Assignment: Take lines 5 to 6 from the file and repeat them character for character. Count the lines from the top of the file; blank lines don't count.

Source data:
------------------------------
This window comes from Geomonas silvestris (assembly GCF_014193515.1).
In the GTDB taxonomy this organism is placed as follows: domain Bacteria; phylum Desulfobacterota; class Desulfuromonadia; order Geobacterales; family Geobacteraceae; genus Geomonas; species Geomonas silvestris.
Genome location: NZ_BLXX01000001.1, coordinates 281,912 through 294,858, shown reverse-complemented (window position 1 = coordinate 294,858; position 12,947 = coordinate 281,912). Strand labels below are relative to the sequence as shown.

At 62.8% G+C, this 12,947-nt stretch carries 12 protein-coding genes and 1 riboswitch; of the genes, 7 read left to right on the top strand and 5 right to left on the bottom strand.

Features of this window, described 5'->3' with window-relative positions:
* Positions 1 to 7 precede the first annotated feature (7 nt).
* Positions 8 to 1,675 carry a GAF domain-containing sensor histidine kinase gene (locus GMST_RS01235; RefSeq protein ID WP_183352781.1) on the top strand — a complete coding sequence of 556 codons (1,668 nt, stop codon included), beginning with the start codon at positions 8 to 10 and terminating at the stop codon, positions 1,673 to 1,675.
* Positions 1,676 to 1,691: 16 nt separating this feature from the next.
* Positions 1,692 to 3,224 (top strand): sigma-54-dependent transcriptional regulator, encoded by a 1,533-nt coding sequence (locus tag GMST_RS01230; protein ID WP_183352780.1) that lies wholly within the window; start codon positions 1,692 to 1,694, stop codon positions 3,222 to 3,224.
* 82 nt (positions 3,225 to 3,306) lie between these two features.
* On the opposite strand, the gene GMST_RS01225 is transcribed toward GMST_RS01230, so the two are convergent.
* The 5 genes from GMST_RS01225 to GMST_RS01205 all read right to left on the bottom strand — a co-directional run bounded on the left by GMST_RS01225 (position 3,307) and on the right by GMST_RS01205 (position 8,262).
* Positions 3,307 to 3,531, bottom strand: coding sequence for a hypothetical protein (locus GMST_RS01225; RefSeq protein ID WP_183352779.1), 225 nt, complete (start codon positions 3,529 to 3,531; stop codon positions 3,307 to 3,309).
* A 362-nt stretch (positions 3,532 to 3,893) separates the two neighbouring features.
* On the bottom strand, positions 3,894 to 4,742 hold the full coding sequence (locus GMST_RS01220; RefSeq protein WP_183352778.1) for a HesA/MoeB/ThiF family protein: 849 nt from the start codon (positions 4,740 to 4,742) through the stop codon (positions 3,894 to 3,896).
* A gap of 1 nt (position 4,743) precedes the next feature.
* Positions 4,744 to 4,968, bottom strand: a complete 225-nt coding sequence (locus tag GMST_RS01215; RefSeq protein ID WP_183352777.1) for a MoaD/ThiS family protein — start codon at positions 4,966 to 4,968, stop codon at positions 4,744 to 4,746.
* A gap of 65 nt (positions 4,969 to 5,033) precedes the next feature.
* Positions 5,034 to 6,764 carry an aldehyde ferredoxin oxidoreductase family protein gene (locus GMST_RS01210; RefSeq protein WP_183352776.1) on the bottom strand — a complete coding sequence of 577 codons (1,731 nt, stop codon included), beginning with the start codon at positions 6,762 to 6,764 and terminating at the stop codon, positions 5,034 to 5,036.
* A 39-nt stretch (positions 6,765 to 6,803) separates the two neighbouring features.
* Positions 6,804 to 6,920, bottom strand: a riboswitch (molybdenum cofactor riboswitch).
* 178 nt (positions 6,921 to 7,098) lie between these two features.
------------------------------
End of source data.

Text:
Features of this window, described 5'->3' with window-relative positions:
* Positions 1 to 7 precede the first annotated feature (7 nt).